A former chairman of the Lagos Chamber of Commerce and Industry (Agric Sector), Mr Wale Oyekoya, believes the policies of the Federal Government has little or no effect on the average Nigerian.
The agricultural expert and farmer said this during his appearance on Sunrise Daily on Thursday.
“All these policies are not really trickling down or showing on the stomach of average Nigerians,” he said on the Channels Television breakfast show.
“Yes, there have been so many robust ideas by the Federal and state governments; but I’m here to be corrected if most of these farmers are really benefitting.”
Mr Oyekoya stressed that while the government has come up with various laws to reform the nation’s agricultural sector, there is a need to focus more on the implementation stage.
He cited the Commercial Agricultural Credit Scheme (CACS) initiated by the Goodluck Jonathan administration.
The expert claimed that less than 15 per cent of farmers benefited from the disbursement of billions of naira by the previous government under the programme.
He added that a part of the fund was benefitted by “political farmers” and more problems were surfacing as the present administration address the issue.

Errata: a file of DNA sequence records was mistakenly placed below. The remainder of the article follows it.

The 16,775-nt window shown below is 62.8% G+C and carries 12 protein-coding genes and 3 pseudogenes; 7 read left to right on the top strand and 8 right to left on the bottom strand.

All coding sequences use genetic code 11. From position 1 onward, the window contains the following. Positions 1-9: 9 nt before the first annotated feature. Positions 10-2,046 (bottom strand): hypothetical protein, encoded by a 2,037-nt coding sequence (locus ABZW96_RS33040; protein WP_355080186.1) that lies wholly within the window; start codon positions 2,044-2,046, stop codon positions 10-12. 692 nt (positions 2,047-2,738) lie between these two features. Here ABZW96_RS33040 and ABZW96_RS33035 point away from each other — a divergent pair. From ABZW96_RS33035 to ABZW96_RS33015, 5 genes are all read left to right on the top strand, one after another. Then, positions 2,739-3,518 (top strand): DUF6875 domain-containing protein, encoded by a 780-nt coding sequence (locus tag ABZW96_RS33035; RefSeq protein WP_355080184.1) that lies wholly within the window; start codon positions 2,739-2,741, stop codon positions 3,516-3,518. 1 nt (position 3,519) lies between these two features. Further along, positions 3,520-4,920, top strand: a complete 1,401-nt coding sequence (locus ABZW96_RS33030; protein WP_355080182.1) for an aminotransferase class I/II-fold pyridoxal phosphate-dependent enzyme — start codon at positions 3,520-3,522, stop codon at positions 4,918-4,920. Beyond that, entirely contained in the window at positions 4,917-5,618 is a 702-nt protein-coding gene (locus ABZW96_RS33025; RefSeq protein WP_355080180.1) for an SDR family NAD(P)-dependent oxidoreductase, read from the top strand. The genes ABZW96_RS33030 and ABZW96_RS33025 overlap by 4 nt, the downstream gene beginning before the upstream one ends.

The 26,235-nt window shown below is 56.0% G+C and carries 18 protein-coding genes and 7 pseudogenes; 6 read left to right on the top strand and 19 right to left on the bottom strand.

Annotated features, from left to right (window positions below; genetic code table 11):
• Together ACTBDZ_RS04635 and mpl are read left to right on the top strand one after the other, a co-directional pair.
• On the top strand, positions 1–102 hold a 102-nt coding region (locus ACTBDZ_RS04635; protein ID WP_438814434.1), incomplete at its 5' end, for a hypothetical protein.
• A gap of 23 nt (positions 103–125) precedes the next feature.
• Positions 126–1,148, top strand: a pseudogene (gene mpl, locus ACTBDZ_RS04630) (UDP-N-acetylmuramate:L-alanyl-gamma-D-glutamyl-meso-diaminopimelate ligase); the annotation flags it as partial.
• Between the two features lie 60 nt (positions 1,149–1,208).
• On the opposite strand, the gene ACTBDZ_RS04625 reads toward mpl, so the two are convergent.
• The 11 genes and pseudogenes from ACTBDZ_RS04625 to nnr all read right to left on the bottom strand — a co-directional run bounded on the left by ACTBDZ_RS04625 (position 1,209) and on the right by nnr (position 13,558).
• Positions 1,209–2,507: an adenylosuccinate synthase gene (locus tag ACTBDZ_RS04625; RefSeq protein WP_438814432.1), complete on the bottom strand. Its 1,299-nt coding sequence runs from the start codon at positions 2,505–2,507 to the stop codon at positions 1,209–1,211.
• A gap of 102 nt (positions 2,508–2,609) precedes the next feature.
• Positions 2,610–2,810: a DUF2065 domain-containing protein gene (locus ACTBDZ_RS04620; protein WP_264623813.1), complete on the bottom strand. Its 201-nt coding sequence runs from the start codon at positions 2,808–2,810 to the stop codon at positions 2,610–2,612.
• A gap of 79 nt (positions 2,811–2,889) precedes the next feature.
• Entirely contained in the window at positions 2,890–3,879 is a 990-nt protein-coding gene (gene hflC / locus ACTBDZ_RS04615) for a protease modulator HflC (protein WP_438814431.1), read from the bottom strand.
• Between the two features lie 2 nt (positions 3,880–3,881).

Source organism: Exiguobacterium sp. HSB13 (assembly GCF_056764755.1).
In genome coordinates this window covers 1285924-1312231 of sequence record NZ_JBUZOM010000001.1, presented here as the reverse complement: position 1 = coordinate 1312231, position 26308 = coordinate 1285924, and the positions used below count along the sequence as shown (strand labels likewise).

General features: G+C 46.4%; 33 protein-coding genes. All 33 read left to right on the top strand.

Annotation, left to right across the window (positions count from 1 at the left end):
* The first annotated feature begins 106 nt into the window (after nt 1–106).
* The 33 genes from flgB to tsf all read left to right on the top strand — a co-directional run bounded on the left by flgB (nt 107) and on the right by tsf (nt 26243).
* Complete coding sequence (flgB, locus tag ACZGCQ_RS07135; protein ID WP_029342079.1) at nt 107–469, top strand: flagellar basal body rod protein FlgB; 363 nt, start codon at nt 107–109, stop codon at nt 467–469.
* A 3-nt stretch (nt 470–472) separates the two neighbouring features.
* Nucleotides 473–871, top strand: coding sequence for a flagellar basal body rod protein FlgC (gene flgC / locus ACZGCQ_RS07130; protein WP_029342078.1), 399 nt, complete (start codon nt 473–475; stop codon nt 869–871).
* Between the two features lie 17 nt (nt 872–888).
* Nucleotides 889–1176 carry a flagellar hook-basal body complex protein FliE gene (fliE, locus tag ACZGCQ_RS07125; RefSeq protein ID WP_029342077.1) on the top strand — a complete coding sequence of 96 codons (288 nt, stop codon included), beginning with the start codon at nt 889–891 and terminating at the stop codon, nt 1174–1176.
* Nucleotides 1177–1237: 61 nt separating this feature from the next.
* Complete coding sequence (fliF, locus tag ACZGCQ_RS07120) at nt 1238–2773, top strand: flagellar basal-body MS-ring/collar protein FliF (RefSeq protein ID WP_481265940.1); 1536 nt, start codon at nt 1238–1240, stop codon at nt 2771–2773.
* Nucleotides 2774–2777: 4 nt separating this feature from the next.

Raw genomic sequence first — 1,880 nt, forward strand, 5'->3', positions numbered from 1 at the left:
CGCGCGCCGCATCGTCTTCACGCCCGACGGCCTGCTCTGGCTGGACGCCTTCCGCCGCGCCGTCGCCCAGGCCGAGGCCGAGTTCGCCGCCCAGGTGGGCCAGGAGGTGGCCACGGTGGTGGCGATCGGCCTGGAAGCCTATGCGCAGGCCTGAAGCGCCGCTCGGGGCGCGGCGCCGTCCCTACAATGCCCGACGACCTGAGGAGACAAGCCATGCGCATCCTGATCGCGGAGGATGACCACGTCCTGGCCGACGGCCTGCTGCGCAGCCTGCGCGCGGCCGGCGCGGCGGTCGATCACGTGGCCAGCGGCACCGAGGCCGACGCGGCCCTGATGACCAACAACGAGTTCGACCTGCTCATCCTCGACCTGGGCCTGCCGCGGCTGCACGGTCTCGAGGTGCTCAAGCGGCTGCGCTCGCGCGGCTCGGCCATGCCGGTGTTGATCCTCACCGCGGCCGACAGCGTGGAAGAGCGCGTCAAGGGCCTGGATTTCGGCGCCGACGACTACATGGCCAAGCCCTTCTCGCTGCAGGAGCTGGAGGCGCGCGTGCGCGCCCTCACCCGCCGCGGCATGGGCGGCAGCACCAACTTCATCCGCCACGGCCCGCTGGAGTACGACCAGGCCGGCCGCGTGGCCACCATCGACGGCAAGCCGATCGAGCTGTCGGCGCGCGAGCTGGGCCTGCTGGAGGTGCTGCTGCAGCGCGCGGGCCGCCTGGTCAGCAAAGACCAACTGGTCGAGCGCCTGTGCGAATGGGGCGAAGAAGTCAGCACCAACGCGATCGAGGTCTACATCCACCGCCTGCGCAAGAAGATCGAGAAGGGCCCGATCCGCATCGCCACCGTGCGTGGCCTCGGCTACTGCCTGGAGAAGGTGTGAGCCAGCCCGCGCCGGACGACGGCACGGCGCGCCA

The farmer said, “Definitely, there have been so many policies and the problem has always been the implementation of most of these policies.
“See, it’s a game they play and it’s a bad time that we keep deceiving Nigerians in the process of achieving political points. An average Nigerian will tell you that there is a problem in this country in terms of food security.”
The agricultural expert also condemned a situation where the country still imports certain food, saying such is not good for its economy.
According to him, Nigeria is blessed with fertile soil and good atmosphere while the assertion that the nation is self-sufficient in rice production is a lie.
Mr Oyekoya accused some political leaders of supporting food importation because of greed and urged the government to come to the rescue of farmers in the country.
“We have no business importing any food into this country,” he insisted, saying, “We are doing that because of the greed of some of our leaders; because they capture some of these interventions and instead of them to spend the money here, they spend it elsewhere.”
The expert added, “Look at the price of maize today, do you believe that more than half of the maize we use in this country are still being imported? By the time you produce yours, there is no way you can compete with the importation of some of these things.”